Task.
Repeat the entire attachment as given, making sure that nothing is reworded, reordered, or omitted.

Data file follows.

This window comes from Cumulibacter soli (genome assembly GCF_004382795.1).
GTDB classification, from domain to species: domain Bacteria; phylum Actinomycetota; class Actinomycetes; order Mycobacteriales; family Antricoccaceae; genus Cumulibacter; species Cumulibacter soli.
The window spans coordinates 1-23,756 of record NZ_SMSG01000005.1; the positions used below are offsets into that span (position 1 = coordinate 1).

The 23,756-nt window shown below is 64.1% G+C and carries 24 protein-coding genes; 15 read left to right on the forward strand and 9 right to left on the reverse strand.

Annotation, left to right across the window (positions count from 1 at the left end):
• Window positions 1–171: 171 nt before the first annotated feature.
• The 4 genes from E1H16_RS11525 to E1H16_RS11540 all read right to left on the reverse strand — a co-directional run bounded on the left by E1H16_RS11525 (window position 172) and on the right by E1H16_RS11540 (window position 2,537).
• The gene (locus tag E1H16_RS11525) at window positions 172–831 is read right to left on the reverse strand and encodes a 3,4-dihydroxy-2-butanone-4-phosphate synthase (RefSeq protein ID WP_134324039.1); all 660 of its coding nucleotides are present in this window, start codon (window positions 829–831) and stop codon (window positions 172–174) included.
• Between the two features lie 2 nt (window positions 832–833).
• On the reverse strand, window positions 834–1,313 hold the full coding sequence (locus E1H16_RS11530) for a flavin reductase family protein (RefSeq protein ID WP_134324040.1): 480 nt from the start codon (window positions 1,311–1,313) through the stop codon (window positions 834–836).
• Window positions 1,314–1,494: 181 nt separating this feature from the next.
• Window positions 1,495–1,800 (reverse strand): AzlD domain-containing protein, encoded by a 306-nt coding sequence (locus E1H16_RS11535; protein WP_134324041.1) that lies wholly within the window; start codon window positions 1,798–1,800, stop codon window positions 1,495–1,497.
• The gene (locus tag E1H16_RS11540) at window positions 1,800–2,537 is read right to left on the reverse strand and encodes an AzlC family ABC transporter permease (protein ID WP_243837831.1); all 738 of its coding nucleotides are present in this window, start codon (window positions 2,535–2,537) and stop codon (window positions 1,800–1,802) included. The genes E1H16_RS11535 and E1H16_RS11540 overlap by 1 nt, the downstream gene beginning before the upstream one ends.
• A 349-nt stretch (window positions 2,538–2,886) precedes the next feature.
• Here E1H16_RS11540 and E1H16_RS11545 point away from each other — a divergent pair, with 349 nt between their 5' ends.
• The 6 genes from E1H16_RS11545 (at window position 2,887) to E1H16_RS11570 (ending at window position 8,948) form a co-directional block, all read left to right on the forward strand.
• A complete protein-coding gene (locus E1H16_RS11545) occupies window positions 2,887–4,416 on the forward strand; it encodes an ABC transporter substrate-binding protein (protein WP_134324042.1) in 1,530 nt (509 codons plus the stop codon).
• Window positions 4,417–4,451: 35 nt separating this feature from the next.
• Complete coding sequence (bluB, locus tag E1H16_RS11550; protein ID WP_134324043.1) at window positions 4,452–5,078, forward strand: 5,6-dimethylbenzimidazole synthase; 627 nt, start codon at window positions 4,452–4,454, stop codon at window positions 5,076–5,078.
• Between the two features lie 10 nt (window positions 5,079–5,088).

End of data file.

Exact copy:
This window comes from Cumulibacter soli (genome assembly GCF_004382795.1).
GTDB classification, from domain to species: domain Bacteria; phylum Actinomycetota; class Actinomycetes; order Mycobacteriales; family Antricoccaceae; genus Cumulibacter; species Cumulibacter soli.
The window spans coordinates 1-23,756 of record NZ_SMSG01000005.1; the positions used below are offsets into that span (position 1 = coordinate 1).

The 23,756-nt window shown below is 64.1% G+C and carries 24 protein-coding genes; 15 read left to right on the forward strand and 9 right to left on the reverse strand.

Annotation, left to right across the window (positions count from 1 at the left end):
• Window positions 1–171: 171 nt before the first annotated feature.
• The 4 genes from E1H16_RS11525 to E1H16_RS11540 all read right to left on the reverse strand — a co-directional run bounded on the left by E1H16_RS11525 (window position 172) and on the right by E1H16_RS11540 (window position 2,537).
• The gene (locus tag E1H16_RS11525) at window positions 172–831 is read right to left on the reverse strand and encodes a 3,4-dihydroxy-2-butanone-4-phosphate synthase (RefSeq protein ID WP_134324039.1); all 660 of its coding nucleotides are present in this window, start codon (window positions 829–831) and stop codon (window positions 172–174) included.
• Between the two features lie 2 nt (window positions 832–833).
• On the reverse strand, window positions 834–1,313 hold the full coding sequence (locus E1H16_RS11530) for a flavin reductase family protein (RefSeq protein ID WP_134324040.1): 480 nt from the start codon (window positions 1,311–1,313) through the stop codon (window positions 834–836).
• Window positions 1,314–1,494: 181 nt separating this feature from the next.
• Window positions 1,495–1,800 (reverse strand): AzlD domain-containing protein, encoded by a 306-nt coding sequence (locus E1H16_RS11535; protein WP_134324041.1) that lies wholly within the window; start codon window positions 1,798–1,800, stop codon window positions 1,495–1,497.
• The gene (locus tag E1H16_RS11540) at window positions 1,800–2,537 is read right to left on the reverse strand and encodes an AzlC family ABC transporter permease (protein ID WP_243837831.1); all 738 of its coding nucleotides are present in this window, start codon (window positions 2,535–2,537) and stop codon (window positions 1,800–1,802) included. The genes E1H16_RS11535 and E1H16_RS11540 overlap by 1 nt, the downstream gene beginning before the upstream one ends.
• A 349-nt stretch (window positions 2,538–2,886) precedes the next feature.
• Here E1H16_RS11540 and E1H16_RS11545 point away from each other — a divergent pair, with 349 nt between their 5' ends.
• The 6 genes from E1H16_RS11545 (at window position 2,887) to E1H16_RS11570 (ending at window position 8,948) form a co-directional block, all read left to right on the forward strand.
• A complete protein-coding gene (locus E1H16_RS11545) occupies window positions 2,887–4,416 on the forward strand; it encodes an ABC transporter substrate-binding protein (protein WP_134324042.1) in 1,530 nt (509 codons plus the stop codon).
• Window positions 4,417–4,451: 35 nt separating this feature from the next.
• Complete coding sequence (bluB, locus tag E1H16_RS11550; protein ID WP_134324043.1) at window positions 4,452–5,078, forward strand: 5,6-dimethylbenzimidazole synthase; 627 nt, start codon at window positions 4,452–4,454, stop codon at window positions 5,076–5,078.
• Between the two features lie 10 nt (window positions 5,079–5,088).